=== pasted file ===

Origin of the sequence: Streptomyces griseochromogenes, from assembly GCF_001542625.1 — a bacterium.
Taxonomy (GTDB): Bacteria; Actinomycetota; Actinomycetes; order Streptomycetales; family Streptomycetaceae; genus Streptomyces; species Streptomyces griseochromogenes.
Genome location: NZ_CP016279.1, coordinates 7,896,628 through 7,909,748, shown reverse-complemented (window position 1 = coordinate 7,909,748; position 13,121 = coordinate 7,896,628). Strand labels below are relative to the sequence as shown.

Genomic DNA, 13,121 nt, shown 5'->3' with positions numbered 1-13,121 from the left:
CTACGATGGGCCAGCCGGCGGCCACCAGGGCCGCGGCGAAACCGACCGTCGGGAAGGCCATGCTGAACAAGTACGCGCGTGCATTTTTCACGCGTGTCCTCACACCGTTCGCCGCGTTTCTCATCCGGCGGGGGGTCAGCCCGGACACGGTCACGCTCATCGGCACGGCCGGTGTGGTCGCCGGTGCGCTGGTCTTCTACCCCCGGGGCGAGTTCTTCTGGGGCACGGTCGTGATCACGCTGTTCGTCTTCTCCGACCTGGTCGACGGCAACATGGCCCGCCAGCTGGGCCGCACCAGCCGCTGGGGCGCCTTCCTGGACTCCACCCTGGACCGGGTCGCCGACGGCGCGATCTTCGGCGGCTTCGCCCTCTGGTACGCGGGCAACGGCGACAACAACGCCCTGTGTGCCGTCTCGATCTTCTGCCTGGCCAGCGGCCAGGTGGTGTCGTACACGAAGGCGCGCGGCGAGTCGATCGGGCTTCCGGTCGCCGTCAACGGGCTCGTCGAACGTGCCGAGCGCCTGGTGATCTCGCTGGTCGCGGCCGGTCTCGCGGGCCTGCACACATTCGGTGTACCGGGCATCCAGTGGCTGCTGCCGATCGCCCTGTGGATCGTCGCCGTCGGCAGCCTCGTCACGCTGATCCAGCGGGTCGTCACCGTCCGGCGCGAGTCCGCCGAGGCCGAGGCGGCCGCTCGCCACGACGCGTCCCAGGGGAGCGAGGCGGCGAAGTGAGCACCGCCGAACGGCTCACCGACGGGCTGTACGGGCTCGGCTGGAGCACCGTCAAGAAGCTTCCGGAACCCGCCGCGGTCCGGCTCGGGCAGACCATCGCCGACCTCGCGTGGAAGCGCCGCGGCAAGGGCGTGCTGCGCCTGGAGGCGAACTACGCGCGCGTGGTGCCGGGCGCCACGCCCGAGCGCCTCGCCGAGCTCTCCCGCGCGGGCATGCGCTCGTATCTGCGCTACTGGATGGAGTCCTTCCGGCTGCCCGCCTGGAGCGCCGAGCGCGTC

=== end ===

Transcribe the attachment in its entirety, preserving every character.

Origin of the sequence: Streptomyces griseochromogenes, from assembly GCF_001542625.1 — a bacterium.
Taxonomy (GTDB): Bacteria; Actinomycetota; Actinomycetes; order Streptomycetales; family Streptomycetaceae; genus Streptomyces; species Streptomyces griseochromogenes.
Genome location: NZ_CP016279.1, coordinates 7,896,628 through 7,909,748, shown reverse-complemented (window position 1 = coordinate 7,909,748; position 13,121 = coordinate 7,896,628). Strand labels below are relative to the sequence as shown.

Genomic DNA, 13,121 nt, shown 5'->3' with positions numbered 1-13,121 from the left:
CTACGATGGGCCAGCCGGCGGCCACCAGGGCCGCGGCGAAACCGACCGTCGGGAAGGCCATGCTGAACAAGTACGCGCGTGCATTTTTCACGCGTGTCCTCACACCGTTCGCCGCGTTTCTCATCCGGCGGGGGGTCAGCCCGGACACGGTCACGCTCATCGGCACGGCCGGTGTGGTCGCCGGTGCGCTGGTCTTCTACCCCCGGGGCGAGTTCTTCTGGGGCACGGTCGTGATCACGCTGTTCGTCTTCTCCGACCTGGTCGACGGCAACATGGCCCGCCAGCTGGGCCGCACCAGCCGCTGGGGCGCCTTCCTGGACTCCACCCTGGACCGGGTCGCCGACGGCGCGATCTTCGGCGGCTTCGCCCTCTGGTACGCGGGCAACGGCGACAACAACGCCCTGTGTGCCGTCTCGATCTTCTGCCTGGCCAGCGGCCAGGTGGTGTCGTACACGAAGGCGCGCGGCGAGTCGATCGGGCTTCCGGTCGCCGTCAACGGGCTCGTCGAACGTGCCGAGCGCCTGGTGATCTCGCTGGTCGCGGCCGGTCTCGCGGGCCTGCACACATTCGGTGTACCGGGCATCCAGTGGCTGCTGCCGATCGCCCTGTGGATCGTCGCCGTCGGCAGCCTCGTCACGCTGATCCAGCGGGTCGTCACCGTCCGGCGCGAGTCCGCCGAGGCCGAGGCGGCCGCTCGCCACGACGCGTCCCAGGGGAGCGAGGCGGCGAAGTGAGCACCGCCGAACGGCTCACCGACGGGCTGTACGGGCTCGGCTGGAGCACCGTCAAGAAGCTTCCGGAACCCGCCGCGGTCCGGCTCGGGCAGACCATCGCCGACCTCGCGTGGAAGCGCCGCGGCAAGGGCGTGCTGCGCCTGGAGGCGAACTACGCGCGCGTGGTGCCGGGCGCCACGCCCGAGCGCCTCGCCGAGCTCTCCCGCGCGGGCATGCGCTCGTATCTGCGCTACTGGATGGAGTCCTTCCGGCTGCCCGCCTGGAGCGCCGAGCGCGTC